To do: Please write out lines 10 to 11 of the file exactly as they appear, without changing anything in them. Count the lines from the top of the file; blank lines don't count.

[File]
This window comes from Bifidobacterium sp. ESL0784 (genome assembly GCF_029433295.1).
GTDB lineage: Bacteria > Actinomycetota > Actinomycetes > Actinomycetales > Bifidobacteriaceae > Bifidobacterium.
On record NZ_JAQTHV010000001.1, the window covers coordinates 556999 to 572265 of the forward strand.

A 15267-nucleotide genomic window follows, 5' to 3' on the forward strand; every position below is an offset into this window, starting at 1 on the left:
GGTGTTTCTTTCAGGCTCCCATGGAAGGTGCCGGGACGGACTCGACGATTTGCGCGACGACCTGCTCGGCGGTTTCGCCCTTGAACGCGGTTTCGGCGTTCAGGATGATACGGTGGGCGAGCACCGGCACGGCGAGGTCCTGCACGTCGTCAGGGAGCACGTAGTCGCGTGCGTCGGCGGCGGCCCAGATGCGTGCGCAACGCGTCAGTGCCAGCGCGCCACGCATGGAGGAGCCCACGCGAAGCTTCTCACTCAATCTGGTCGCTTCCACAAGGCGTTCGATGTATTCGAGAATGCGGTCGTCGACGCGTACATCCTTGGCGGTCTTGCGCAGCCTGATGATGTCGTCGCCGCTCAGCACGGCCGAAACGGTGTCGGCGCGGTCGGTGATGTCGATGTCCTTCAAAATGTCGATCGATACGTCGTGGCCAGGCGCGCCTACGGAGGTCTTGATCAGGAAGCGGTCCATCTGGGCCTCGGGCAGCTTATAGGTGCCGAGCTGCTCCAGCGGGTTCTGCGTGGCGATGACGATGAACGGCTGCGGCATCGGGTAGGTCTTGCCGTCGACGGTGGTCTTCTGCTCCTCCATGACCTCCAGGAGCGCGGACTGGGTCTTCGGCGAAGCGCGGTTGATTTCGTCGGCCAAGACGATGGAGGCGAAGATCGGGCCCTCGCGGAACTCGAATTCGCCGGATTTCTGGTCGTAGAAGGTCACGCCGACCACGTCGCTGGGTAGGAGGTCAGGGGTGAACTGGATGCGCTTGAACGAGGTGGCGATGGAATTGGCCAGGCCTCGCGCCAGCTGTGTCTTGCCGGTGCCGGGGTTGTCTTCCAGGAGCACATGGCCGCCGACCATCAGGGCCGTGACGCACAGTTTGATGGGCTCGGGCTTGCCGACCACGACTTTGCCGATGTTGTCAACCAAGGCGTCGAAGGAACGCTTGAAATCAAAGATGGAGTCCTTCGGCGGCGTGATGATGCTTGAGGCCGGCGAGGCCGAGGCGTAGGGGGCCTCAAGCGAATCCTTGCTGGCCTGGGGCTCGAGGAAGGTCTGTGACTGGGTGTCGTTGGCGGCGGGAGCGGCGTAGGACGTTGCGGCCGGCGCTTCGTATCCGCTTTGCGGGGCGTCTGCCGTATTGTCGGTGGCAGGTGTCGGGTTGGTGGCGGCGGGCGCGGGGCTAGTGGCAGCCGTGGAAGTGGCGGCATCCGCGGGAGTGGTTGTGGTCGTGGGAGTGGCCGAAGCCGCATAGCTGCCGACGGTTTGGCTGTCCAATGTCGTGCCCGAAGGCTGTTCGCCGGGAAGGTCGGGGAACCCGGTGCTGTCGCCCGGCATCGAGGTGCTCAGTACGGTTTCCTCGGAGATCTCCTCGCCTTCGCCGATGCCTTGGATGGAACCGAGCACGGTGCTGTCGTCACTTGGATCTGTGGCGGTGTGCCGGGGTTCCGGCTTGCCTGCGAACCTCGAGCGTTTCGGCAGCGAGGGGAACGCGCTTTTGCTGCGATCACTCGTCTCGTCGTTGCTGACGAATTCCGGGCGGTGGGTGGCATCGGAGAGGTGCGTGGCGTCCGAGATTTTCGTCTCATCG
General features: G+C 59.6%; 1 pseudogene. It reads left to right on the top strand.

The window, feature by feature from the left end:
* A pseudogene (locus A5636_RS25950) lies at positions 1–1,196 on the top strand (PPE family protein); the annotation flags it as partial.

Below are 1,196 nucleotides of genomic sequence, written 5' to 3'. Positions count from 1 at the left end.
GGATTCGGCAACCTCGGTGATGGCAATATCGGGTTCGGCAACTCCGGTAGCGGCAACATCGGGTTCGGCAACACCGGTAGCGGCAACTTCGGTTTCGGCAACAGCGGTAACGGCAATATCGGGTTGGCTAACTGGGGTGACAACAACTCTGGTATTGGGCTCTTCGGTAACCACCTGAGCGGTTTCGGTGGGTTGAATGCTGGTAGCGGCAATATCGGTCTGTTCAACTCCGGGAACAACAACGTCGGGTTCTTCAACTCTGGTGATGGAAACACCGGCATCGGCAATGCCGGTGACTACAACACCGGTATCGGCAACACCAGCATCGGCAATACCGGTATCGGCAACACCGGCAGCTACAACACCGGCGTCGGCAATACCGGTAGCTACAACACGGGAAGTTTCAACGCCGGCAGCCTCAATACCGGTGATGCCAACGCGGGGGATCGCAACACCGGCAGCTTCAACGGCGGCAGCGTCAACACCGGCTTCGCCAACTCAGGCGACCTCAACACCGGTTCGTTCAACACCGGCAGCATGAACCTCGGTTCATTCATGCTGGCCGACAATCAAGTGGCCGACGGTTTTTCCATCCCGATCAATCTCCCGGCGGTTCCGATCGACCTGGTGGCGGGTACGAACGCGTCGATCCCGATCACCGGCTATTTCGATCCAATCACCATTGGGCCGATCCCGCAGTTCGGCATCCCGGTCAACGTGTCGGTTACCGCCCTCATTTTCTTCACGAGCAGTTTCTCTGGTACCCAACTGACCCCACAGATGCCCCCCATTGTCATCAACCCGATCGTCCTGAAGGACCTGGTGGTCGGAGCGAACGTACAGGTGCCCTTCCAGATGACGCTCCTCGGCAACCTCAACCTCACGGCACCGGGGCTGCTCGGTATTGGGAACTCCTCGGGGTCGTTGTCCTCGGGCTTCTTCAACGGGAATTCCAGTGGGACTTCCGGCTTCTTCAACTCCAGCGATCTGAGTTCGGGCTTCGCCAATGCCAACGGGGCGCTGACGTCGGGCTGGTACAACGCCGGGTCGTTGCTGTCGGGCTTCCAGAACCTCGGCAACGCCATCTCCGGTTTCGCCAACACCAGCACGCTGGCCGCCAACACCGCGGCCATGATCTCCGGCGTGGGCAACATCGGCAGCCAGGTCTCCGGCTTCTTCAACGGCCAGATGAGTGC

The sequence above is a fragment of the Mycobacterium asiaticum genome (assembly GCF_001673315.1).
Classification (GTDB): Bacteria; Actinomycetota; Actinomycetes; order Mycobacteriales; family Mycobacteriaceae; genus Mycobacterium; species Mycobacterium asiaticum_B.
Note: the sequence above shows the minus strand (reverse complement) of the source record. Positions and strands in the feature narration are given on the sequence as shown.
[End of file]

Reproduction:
GGATTCGGCAACCTCGGTGATGGCAATATCGGGTTCGGCAACTCCGGTAGCGGCAACATCGGGTTCGGCAACACCGGTAGCGGCAACTTCGGTTTCGGCAACAGCGGTAACGGCAATATCGGGTTGGCTAACTGGGGTGACAACAACTCTGGTATTGGGCTCTTCGGTAACCACCTGAGCGGTTTCGGTGGGTTGAATGCTGGTAGCGGCAATATCGGTCTGTTCAACTCCGGGAACAACAACGTCGGGTTCTTCAACTCTGGTGATGGAAACACCGGCATCGGCAATGCCGGTGACTACAACACCGGTATCGGCAACACCAGCATCGGCAATACCGGTATCGGCAACACCGGCAGCTACAACACCGGCGTCGGCAATACCGGTAGCTACAACACGGGAAGTTTCAACGCCGGCAGCCTCAATACCGGTGATGCCAACGCGGGGGATCGCAACACCGGCAGCTTCAACGGCGGCAGCGTCAACACCGGCTTCGCCAACTCAGGCGACCTCAACACCGGTTCGTTCAACACCGGCAGCATGAACCTCGGTTCATTCATGCTGGCCGACAATCAAGTGGCCGACGGTTTTTCCATCCCGATCAATCTCCCGGCGGTTCCGATCGACCTGGTGGCGGGTACGAACGCGTCGATCCCGATCACCGGCTATTTCGATCCAATCACCATTGGGCCGATCCCGCAGTTCGGCATCCCGGTCAACGTGTCGGTTACCGCCCTCATTTTCTTCACGAGCAGTTTCTCTGGTACCCAACTGACCCCACAGATGCCCCCCATTGTCATCAACCCGATCGTCCTGAAGGACCTGGTGGTCGGAGCGAACGTACAGGTGCCCTTCCAGATGACGCTCCTCGGCAACCTCAACCTCACGGCACCGGGGCTGCTCGGTATTGGGAACTCCTCGGGGTCGTTGTCCTCGGGCTTCTTCAACGGGAATTCCAGTGGGACTTCCGGCTTCTTCAACTCCAGCGATCTGAGTTCGGGCTTCGCCAATGCCAACGGGGCGCTGACGTCGGGCTGGTACAACGCCGGGTCGTTGCTGTCGGGCTTCCAGAACCTCGGCAACGCCATCTCCGGTTTCGCCAACACCAGCACGCTGGCCGCCAACACCGCGGCCATGATCTCCGGCGTGGGCAACATCGGCAGCCAGGTCTCCGGCTTCTTCAACGGCCAGATGAGTGC

The sequence above is a fragment of the Mycobacterium asiaticum genome (assembly GCF_001673315.1).